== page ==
What are the secrets to a 60-year marriage? My Grandma Gloria revealed them for my book, How to Love an American Man (HarperCollins, 2011). But there was one secret she and my grandpa shared that didn’t come out until after I finished writing the book: Grandma actually baked.
My grandpa was the master of the kitchen, especially if you asked his Italian-born mother. Grandpa was famous for making dishes that lured his kids and grandchildren to the table, so when he passed away four years ago, I asked my grandma, “How am I going to learn his pizzelle recipe now?” A sly smile spread across her face. “I’ll show you,” she said.
Turns out Grandma was as artful in the kitchen as Grandpa was, but they had a pact never to tell his mother. My great-grandma’s native Roman recipes were only to be handed down to the Italians in the family, and because Grandma Glo’s background was mixed, her mother-in-law dismissed her cooking skills. As we measured out vanilla at her counter, Grandma told me, “She gave us her ricotta pie recipe one time, and Grandpa and I made it together and took her a slice. Do you know what she asked? ‘Who made this?’” We burst into laughter together. “Grandpa and I had agreed to tell her that he had made it. Then she loved it.”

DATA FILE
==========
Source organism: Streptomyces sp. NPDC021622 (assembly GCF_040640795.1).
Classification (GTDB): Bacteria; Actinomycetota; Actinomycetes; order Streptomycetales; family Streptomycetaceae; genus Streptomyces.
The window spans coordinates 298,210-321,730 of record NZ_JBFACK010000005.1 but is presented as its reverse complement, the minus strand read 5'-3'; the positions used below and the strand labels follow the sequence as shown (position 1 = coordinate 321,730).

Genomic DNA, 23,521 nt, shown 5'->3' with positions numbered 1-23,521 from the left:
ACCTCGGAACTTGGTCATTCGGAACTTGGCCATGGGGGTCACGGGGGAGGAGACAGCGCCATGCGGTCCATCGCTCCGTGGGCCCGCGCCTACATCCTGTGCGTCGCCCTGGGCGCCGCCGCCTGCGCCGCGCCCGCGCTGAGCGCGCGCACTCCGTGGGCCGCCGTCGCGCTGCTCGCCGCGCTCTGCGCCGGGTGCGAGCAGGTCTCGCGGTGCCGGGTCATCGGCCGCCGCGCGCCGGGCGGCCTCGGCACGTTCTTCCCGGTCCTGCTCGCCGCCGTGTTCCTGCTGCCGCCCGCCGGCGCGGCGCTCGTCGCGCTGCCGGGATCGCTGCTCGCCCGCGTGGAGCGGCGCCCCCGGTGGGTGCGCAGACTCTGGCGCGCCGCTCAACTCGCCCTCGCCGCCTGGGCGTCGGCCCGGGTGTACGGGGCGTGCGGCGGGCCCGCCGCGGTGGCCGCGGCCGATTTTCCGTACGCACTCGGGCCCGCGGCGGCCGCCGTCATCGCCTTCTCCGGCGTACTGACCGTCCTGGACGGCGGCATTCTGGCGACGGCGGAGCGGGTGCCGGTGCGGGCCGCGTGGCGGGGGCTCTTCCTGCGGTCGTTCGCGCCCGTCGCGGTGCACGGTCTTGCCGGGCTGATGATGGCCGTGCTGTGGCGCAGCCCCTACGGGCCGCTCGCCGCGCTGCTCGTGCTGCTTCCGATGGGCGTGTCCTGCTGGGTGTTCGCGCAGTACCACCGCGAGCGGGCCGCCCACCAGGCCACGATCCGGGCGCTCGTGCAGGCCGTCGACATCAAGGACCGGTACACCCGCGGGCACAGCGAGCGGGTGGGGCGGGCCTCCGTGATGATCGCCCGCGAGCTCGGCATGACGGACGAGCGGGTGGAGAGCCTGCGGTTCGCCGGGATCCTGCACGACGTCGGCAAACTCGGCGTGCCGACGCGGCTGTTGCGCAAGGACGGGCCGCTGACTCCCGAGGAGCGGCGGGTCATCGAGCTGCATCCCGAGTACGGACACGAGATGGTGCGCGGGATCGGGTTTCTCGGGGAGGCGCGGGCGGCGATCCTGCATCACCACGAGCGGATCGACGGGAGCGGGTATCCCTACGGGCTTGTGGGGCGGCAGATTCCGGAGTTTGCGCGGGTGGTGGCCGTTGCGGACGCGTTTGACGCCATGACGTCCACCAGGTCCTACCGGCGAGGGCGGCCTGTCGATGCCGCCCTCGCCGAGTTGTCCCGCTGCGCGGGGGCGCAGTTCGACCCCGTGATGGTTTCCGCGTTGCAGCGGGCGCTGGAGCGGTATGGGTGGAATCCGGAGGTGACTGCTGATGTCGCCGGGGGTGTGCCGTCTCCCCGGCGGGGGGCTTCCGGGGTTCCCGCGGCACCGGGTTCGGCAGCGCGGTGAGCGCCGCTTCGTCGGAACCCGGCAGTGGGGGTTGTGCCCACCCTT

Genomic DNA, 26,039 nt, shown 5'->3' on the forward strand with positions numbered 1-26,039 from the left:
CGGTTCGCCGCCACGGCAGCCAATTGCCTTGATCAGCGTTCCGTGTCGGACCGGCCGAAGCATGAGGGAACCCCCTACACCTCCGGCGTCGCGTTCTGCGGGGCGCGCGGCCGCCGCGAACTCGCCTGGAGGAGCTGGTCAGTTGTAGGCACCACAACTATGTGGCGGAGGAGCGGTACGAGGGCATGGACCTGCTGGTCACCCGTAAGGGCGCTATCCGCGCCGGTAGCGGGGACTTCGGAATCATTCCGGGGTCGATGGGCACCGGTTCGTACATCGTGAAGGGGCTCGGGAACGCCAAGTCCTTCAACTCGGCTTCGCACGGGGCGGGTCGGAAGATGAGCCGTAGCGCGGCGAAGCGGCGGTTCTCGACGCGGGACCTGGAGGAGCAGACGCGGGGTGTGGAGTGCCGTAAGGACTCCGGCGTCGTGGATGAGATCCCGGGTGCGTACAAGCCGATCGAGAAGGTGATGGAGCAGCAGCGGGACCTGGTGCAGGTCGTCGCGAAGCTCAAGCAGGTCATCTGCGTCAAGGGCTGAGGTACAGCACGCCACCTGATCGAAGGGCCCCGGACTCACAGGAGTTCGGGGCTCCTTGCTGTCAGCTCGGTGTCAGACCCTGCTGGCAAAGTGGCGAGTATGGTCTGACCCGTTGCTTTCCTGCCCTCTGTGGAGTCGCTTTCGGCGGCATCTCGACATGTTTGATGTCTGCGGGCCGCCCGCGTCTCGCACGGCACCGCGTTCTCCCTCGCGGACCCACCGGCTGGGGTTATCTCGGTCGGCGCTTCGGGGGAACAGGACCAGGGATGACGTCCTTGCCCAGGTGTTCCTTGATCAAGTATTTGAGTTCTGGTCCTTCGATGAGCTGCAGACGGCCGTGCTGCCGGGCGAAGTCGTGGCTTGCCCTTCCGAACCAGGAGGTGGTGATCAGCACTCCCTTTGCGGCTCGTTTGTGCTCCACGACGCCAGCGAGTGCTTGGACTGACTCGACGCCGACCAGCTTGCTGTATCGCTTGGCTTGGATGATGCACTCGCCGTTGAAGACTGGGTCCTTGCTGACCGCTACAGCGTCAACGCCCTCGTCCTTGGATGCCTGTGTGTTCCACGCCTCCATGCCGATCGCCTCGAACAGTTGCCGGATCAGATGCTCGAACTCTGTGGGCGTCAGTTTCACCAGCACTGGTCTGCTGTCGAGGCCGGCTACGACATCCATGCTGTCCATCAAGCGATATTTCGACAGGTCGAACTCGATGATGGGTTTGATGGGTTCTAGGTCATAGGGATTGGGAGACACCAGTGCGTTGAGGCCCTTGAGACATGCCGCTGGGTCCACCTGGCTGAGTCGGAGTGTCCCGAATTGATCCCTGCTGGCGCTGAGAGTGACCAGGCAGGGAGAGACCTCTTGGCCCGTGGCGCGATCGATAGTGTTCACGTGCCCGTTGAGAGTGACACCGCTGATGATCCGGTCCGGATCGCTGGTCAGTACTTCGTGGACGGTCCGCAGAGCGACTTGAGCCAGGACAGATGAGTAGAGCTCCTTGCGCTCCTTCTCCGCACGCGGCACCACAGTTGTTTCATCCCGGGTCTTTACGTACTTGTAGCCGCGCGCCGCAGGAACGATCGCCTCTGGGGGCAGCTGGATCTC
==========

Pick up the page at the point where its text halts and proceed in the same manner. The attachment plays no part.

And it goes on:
The lessons Grandma Glo shared about men and marriage for How to Love an American Man were sweet and timeless, just like the desserts that she and my grandpa created together: a family secret too good to keep to ourselves.
—By Kristine Gasbarre, author of How to Love an American Man.